A common misnomer is that if you are colorblind, you can never be a pilot. You might be surprised to learn that not only is this not true, but 1 in 12 men and roughly 1 in 200 women are color blind—many of which do not discover it until they go for their pilot’s license medical exam. Of course, when you operate a commercial aircraft, you want to ensure that your eyesight is in tip top shape, and there are rules and regulations in place to ensure the safety of both you and your passengers. 

Having been through the testing to become a pilot himself, Henry Vinson, a commercial pilot and flight instructor, is deeply familiar with the process and why it is so important. He dispels misconceptions and sheds some light on why eyesight requirements were put in place.

The Importance of Sight

Sight might be one of the most important aspects of being a pilot. Henry Vinson explains that facing problems like blind spots, low visibility, and areas with few visual references when you have poor vision can have dire consequences. Unfortunately, no mechanical equipment can replace the crucial sense of sight for a pilot. A serious impairment in a pilot’s vision can lead to mistakes, miscalculations, and misreading the panel instruments, all of which can have fatal consequences. For this reason, the Federal Aviation Administration (FAA) requires pilots to take a comprehensive vision test by an aviation medical examiner. 

Vision Requirements 

In order to get a First-Class FAA Medical Certificate needed to fly a commercial passenger airline, a pilot has to have: at least 20/20 overall vision in each eye, 20/40 near vision in each eye, and 20/40 intermediate vision in each eye. Even if you don’t naturally have great eyesight, you can still wear corrective lenses and fly. Nearsighted (myopic) individuals are required to wear corrective lenses at all times during aviation duties. Farsighted (hyperopic) individuals are required to have corrective lenses available during aviation duties. These lenses are usually bifocals, progressive lenses, or the half-cut reading glasses. 

As a military and commercial airline pilot, you are able to wear glasses to correct your vision to the above stated standards. For commercial airlines, the Federal Aviation Administration requires all pilots with refractive errors that might affect their distance vision to wear prescription or contact lenses to correct their vision to 20/20. In addition, the FAA recommends that all pilots who require eyeglasses or contact lens carry an extra set with them as a backup when they fly. While glasses are allowed, what about color blindness?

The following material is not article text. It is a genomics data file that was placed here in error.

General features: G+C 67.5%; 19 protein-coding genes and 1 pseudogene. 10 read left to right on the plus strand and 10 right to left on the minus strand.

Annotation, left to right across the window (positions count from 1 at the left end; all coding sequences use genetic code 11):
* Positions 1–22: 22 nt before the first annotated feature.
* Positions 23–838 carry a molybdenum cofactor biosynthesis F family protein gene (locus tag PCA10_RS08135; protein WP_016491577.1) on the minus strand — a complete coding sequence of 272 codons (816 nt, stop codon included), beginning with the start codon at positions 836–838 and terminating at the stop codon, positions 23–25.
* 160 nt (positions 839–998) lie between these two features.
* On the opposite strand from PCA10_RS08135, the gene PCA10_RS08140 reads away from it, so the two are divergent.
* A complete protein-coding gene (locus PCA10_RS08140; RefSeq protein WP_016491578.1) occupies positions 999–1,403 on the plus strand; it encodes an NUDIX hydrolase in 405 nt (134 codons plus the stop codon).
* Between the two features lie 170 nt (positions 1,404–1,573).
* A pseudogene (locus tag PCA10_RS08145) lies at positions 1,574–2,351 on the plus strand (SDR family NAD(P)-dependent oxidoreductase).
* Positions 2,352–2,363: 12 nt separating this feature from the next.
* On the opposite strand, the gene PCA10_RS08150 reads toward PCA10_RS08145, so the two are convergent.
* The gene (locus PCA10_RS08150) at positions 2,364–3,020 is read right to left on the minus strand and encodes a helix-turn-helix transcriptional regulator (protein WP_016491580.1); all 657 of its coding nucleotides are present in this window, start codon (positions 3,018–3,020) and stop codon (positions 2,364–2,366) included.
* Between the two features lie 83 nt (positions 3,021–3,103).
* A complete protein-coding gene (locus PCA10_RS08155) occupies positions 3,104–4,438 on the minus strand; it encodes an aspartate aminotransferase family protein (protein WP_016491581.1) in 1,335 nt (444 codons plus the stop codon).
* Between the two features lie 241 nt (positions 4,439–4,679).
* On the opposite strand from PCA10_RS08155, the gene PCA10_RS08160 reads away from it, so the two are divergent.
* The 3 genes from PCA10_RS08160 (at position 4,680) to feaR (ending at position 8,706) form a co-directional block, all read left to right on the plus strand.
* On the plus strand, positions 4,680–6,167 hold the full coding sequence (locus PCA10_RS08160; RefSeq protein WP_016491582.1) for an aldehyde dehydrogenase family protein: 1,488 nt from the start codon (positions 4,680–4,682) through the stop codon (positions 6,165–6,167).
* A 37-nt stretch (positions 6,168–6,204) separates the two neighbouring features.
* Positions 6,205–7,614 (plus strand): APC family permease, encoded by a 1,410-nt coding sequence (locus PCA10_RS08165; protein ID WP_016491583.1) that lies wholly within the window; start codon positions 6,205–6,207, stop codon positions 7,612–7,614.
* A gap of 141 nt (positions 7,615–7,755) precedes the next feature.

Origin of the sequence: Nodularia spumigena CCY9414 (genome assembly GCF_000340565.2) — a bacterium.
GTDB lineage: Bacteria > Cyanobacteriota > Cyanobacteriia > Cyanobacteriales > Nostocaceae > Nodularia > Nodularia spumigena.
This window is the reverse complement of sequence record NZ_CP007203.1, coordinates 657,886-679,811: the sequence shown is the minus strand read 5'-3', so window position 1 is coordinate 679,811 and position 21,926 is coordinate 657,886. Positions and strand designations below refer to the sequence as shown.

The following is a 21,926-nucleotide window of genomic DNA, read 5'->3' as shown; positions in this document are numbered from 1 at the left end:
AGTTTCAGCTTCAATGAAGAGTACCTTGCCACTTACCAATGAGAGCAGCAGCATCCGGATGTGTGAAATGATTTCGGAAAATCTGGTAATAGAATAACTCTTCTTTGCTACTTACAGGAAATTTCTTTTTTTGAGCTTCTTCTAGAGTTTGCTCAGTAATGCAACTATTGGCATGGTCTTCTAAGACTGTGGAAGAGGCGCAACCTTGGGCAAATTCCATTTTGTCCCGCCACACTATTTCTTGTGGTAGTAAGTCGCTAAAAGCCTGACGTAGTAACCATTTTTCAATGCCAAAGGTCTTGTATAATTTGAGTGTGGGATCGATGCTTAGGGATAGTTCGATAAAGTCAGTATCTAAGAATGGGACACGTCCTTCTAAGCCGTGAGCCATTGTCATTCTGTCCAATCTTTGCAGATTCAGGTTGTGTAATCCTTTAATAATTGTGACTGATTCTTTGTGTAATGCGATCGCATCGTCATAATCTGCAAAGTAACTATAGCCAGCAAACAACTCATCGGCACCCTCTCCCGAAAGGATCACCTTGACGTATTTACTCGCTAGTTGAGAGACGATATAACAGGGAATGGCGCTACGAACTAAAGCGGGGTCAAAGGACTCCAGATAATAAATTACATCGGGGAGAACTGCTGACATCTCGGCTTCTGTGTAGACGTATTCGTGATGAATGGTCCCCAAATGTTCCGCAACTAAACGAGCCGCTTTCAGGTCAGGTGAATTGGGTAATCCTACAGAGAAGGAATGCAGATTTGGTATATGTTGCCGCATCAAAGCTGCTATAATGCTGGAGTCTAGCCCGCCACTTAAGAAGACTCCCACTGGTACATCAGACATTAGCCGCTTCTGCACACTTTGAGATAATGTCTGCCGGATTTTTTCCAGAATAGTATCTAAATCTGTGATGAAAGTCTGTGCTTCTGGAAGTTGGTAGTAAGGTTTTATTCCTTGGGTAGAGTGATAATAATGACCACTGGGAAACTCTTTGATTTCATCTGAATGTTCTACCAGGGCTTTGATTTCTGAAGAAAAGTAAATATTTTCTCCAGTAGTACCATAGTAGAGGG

Colorblindness 

Colorblindness is a bit of a “grey area,” and it depends on the severity of your condition. Color perception is critical to safe flight for several reasons. Within the flight environment, many types of information are conveyed using color. Henry Vinson explains that color blindness is usually genetic, but it can also be acquired with age or illness and in many cases, people do not know that they are color blind until they go for their initial pilot medical assessment. 

There are certain scenarios where colorblindness is permissible; however. The FAA requires you to have clear enough vision to be able to identify important things like aircraft position lights, airport beacons, chart symbols, and more. You will need to go through a more thorough color vision test to ensure that you can safely carry out your duties as a pilot. An applicant can be tested with a number of different color vision tests: the FAA recommends Richmond HRR (Hardy Rand and Rittler) pseudoisochromatic plates based on the ability to test for both Red-Green and Blue-Yellow color deficiency. Some of the testing asks pilots to identify numbers hidden in circular arrangements defined only by color, seeing if the pilot can differentiate between colors well enough to qualify to fly. If you are given the green light to fly, you will need to go for a medical exam every 12 months, including a color vision deficiency test.

Final Thoughts from Henry Vinson 

Lastly, the past decade has seen the inclusion of laser eye surgery, opening up the ranks to thousands of qualified candidates. For many years, the Air Force had a long-standing policy that disqualified applicants who have had LASIK surgery from flight training and navigator training, but this rule was lifted in 2007. Henry Vinson notes that every country will have different standards and regulations around eyesight requirements and it is best to consult your local authority to find out if you are able to fly.

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